U.S. stock indices opened considerably lower on Wednesday after Apple, America's biggest company in valuation, forecast its first drop in revenues in 13 years, pointing to weaker profitability for corporations ahead as China slows down and the world experiences a draft of economic headwinds. Oil prices also tumbled anew, dragging energy shares down with them.
The Dow Jones Industrial Average index fell 108 points, or 0.67% to 16,058, threatening to slide below 16,000 again, while NASDAQ Composite gave up 20 points, or nearly half a percent to 4,548. Standard and Poor's dropped four points, or 0.25% to 1,900.
European shares recorded losses as well, with the pan-European index FTSEurofirst 300 sliding 0.30% to 1,331. Germany's DAX tumbled a hundred points, or 0.60%, vastly underperforming the wider market. France's CAC 40 on the other hand performed better, trading flat at 4,359. Britain's FTSE was the biggest winner, jumping half a percent to 5,946.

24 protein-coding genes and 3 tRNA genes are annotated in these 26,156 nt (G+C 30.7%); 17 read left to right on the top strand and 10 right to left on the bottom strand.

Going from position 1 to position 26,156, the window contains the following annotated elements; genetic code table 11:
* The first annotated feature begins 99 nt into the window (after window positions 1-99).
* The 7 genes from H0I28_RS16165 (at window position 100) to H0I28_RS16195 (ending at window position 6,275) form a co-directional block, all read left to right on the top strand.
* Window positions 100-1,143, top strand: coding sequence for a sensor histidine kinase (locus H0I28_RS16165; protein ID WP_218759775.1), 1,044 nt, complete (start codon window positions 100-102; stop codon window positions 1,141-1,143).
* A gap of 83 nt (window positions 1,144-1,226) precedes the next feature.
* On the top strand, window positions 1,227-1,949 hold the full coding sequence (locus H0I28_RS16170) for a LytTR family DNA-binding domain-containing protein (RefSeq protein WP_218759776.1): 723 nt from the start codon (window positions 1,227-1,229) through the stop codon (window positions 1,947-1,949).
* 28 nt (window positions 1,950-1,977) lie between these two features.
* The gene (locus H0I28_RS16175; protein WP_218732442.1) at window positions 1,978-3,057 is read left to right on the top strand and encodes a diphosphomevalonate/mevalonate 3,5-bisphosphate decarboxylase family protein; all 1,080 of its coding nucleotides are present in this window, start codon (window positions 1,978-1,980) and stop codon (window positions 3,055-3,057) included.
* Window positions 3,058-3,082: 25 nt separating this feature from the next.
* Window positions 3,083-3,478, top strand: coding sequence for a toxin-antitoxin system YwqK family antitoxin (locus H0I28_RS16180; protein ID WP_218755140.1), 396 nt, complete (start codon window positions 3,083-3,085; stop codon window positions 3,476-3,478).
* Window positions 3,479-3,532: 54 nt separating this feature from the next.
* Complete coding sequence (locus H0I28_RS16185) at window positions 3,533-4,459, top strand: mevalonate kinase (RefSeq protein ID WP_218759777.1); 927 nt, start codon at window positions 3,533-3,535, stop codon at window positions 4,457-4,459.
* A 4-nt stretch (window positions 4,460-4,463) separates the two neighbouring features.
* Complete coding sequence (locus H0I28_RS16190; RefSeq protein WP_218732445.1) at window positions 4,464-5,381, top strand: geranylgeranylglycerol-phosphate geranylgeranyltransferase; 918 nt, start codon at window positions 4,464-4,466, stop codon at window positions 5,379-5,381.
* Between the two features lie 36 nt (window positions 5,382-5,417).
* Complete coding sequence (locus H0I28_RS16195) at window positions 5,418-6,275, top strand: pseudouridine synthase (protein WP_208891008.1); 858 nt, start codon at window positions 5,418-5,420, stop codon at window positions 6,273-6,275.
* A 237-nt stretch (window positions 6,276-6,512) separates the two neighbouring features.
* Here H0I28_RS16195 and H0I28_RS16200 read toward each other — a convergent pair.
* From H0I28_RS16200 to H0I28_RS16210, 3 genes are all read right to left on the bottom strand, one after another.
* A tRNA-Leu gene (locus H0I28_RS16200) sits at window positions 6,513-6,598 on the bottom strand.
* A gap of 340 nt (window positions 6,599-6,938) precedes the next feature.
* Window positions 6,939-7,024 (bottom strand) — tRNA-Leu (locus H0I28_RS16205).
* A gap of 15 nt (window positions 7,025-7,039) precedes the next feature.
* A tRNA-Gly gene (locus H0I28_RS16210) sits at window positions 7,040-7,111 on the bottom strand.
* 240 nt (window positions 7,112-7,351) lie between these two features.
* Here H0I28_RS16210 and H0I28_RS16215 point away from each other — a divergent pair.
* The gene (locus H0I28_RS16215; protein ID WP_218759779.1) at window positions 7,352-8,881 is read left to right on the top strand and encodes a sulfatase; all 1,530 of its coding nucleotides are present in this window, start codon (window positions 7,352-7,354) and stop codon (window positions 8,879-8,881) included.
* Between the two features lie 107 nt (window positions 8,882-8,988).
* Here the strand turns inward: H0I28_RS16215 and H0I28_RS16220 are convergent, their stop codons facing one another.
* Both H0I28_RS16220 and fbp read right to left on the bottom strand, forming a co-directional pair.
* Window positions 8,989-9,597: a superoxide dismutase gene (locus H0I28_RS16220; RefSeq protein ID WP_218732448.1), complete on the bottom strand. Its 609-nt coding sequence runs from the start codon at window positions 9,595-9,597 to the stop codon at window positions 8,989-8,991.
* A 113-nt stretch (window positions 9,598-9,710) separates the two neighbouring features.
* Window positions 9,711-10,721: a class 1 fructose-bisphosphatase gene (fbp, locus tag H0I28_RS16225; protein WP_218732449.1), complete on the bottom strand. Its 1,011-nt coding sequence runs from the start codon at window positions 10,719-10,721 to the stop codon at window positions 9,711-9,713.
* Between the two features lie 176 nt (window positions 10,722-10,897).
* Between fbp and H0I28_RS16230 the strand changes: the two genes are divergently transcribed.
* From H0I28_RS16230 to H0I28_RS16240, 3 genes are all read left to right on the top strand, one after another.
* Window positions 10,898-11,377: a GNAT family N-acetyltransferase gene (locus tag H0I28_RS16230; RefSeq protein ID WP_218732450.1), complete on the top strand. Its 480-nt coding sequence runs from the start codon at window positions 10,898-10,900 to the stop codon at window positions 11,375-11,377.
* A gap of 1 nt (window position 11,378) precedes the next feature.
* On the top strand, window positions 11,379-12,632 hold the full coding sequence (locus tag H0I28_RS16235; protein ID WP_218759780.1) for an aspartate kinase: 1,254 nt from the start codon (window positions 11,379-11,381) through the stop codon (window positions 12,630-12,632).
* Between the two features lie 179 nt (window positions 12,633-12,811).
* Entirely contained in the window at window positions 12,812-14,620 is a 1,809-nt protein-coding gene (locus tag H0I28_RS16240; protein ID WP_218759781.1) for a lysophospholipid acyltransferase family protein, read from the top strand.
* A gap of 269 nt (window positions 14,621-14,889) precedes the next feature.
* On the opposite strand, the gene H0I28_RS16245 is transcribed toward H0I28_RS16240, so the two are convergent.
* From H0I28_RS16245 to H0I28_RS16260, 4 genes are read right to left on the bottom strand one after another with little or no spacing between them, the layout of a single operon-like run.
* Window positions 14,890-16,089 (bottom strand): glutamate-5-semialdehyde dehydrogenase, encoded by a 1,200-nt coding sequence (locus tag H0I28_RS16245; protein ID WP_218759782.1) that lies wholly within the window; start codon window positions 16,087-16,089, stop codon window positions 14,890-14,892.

Oil prices renewed their long journey of decline, after a private survey reported a massive increase in crude inventories last week, with U.S. crude futures edging down 30 cents, or 0.90% to $31.16 a barrel. Brent crude futures stabilized, gaining 4 cents, or 0.14% to $32.64 a barrel.
U.S. dollar index, which gauges the greenback's performance versus a basket of rivals, inched down 0.10% to 98.96, ahead of a final statement by the Federal Reserve after its first meeting of 2016, expected to be dovish and to hold interest rates unchanged. Dollar rose 0.30% against sterling to 1.4307, while faltering 0.15% versus euro to 1.0888.
Silver prices struggled despite the slipping dollar, with the white metal's futures skidding 0.75% to $14.45 an ounce, while gold futures shed 0.23% to trade at $1,116 an ounce.